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Harper's Young People, July 13, 1880   By:

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[Illustration: HARPER'S

YOUNG PEOPLE

AN ILLUSTRATED WEEKLY.]

VOL. I. NO. 37. PUBLISHED BY HARPER & BROTHERS, NEW YORK. PRICE FOUR CENTS.

Tuesday, July 13, 1880. Copyright, 1880, by HARPER & BROTHERS. $1.50 per Year, in Advance.

[Illustration: SETTING THE CRAB NET. DRAWN BY C. S. REINHART.]

A CRABBING ADVENTURE.

BY MATTHEW WHITE, JUN.

There were George and Bert, Sarah and the baby.

"And you and I have pretty good appetites, Bert," George would say, whenever the Fieldens' finances were discussed, which, since the father's death, had been pretty often.

"If we could only have staid on in the house in Fayetville! The garden was getting along so nicely, and now to think all the fruit and vegetables will be picked and sold or eaten by somebody else!" and Sarah sighed, as she thought of the spring budding and blossoming in which she had taken such an interest.

"But why can't we live off the river in place of the garden?" asked George. "The boys down at the dock say they can make lots of money selling soft crabs. They get from sixty to seventy five cents a dozen, and, oh, mother, if Bert and me could only have a net and a boat and a crab car, and roll up our pants like Nat Springer, we'd just bring you so much money that you needn't hardly sew at all!" and in his enthusiasm George's eyes sparkled, and he ruthlessly trampled upon every rule of grammar he had ever learned.

At first Mrs. Fielden was inclined to discourage the young would be fishermen, she having a perfect terror of their both being swallowed up by the river, as if it were some beast of prey. But she was finally prevailed upon to give her consent. A second hand boat was purchased at a trifling price from Captain Sam, an old sailor, who had taken a great fancy to the boys, and he gave them a net, which he showed them how to use.

Thus fitted out, the boys would anchor near the shore a short distance below the village, roll up their trousers above their knees, and then stepping overboard, each take hold of an end of the net, and, keeping quiet as mice, wait until a crab came sailing up or down with the tide, when they would scoop him up, and shout "Hurrah!" if it proved to be a soft shell, and "Oh, pshaw!" if it was hard. However, in the latter case, it was not thrown away, but shaken off into the boat's locker, to be transferred to the car and left to "shed."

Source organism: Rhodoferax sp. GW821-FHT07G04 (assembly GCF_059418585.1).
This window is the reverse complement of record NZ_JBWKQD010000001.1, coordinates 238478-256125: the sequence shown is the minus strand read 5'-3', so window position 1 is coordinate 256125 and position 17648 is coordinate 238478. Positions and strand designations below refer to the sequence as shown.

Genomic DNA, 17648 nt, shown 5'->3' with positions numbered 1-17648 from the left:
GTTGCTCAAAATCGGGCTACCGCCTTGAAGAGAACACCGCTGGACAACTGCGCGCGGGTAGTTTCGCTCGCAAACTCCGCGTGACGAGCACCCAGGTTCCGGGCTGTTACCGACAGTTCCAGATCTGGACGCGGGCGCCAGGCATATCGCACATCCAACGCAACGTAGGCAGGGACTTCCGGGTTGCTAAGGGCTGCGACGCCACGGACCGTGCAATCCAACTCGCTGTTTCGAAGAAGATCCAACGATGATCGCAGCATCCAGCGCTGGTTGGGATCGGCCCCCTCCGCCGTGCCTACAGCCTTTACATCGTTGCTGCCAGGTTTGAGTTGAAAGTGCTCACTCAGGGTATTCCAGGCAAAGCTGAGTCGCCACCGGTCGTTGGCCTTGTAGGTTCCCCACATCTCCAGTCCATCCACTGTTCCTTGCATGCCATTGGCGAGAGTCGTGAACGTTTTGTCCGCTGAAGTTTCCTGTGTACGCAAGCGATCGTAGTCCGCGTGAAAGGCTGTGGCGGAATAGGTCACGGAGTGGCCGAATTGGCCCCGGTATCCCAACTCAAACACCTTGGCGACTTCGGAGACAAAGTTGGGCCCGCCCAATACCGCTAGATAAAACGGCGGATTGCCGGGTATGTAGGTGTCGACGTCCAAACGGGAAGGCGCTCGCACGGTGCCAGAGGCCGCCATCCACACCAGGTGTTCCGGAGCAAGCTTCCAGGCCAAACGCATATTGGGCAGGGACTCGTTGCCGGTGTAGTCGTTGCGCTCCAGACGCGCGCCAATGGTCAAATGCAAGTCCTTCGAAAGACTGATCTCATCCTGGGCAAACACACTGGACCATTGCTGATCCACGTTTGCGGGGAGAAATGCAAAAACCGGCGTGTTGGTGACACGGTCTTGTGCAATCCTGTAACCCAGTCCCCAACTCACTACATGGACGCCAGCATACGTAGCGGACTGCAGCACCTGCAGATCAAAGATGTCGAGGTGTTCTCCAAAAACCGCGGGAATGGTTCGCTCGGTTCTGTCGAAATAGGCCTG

They did not at once make their fortune, for although they might have good "catches," that did not always insure a ready market; but as the warmer weather came on, and the village began to fill up with people from the city, the boys procured two or three regular customers, who did not grudge the fair prices paid for the "little boy lobsters," as Bert called them.

Captain Sam stood firm friend and adviser to them from the first, and when some of the other crabbers were inclined to find fault with what they termed the injury done their business, he did his best to make peace, saying the river was big enough for all.

But one very hot afternoon, George and Bert came down to the shore looking rather blue, for the day previous some of the other village boys had repaired in a body to where the two were anchored, and made such a splashing about as to frighten all the crabs away.

"I think it's an awful shame," muttered George, as he pushed off. "This is a free country, and I don't see why we haven't as good a right to make money out of the river as Teddy Lee or Nat Springer. They "

"Hold on a minute, George!" cried Bert, as his brother, with one knee on the bow, was about to send the Sarah into deep water with the other foot. "Here comes Captain Sam. Let's tell him about it; maybe he'll know what we ought to do;" and so they waited till the good natured old man came up.

But there was no need to tell him anything, for he had already heard of the new outbreak on the part of the village boys, and now appeared with a suggestion, by acting on which hostilities might in the future be avoided... Continue reading book >>


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